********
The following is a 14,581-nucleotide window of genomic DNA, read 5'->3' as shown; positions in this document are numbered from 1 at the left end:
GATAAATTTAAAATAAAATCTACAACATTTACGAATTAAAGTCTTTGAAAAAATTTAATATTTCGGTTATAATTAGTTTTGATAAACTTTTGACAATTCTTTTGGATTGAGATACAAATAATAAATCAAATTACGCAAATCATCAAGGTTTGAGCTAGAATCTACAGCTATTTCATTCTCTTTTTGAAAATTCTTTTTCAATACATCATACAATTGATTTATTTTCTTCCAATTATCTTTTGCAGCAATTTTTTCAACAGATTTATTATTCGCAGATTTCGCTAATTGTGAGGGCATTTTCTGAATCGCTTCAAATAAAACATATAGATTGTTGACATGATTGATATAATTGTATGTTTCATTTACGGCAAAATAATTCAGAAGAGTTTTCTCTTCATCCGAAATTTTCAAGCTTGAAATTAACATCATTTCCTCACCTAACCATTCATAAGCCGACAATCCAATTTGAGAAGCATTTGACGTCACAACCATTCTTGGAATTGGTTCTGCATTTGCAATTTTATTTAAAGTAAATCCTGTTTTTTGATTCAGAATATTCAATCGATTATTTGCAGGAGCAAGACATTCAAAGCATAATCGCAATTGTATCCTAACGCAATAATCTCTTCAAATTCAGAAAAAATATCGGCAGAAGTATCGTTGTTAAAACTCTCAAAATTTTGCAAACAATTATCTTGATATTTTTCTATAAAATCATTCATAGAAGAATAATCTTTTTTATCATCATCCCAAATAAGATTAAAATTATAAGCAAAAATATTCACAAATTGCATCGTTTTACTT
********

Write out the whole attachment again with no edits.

The following is a 14,581-nucleotide window of genomic DNA, read 5'->3' as shown; positions in this document are numbered from 1 at the left end:
GATAAATTTAAAATAAAATCTACAACATTTACGAATTAAAGTCTTTGAAAAAATTTAATATTTCGGTTATAATTAGTTTTGATAAACTTTTGACAATTCTTTTGGATTGAGATACAAATAATAAATCAAATTACGCAAATCATCAAGGTTTGAGCTAGAATCTACAGCTATTTCATTCTCTTTTTGAAAATTCTTTTTCAATACATCATACAATTGATTTATTTTCTTCCAATTATCTTTTGCAGCAATTTTTTCAACAGATTTATTATTCGCAGATTTCGCTAATTGTGAGGGCATTTTCTGAATCGCTTCAAATAAAACATATAGATTGTTGACATGATTGATATAATTGTATGTTTCATTTACGGCAAAATAATTCAGAAGAGTTTTCTCTTCATCCGAAATTTTCAAGCTTGAAATTAACATCATTTCCTCACCTAACCATTCATAAGCCGACAATCCAATTTGAGAAGCATTTGACGTCACAACCATTCTTGGAATTGGTTCTGCATTTGCAATTTTATTTAAAGTAAATCCTGTTTTTTGATTCAGAATATTCAATCGATTATTTGCAGGAGCAAGACATTCAAAGCATAATCGCAATTGTATCCTAACGCAATAATCTCTTCAAATTCAGAAAAAATATCGGCAGAAGTATCGTTGTTAAAACTCTCAAAATTTTGCAAACAATTATCTTGATATTTTTCTATAAAATCATTCATAGAAGAATAATCTTTTTTATCATCATCCCAAATAAGATTAAAATTATAAGCAAAAATATTCACAAATTGCATCGTTTTACTT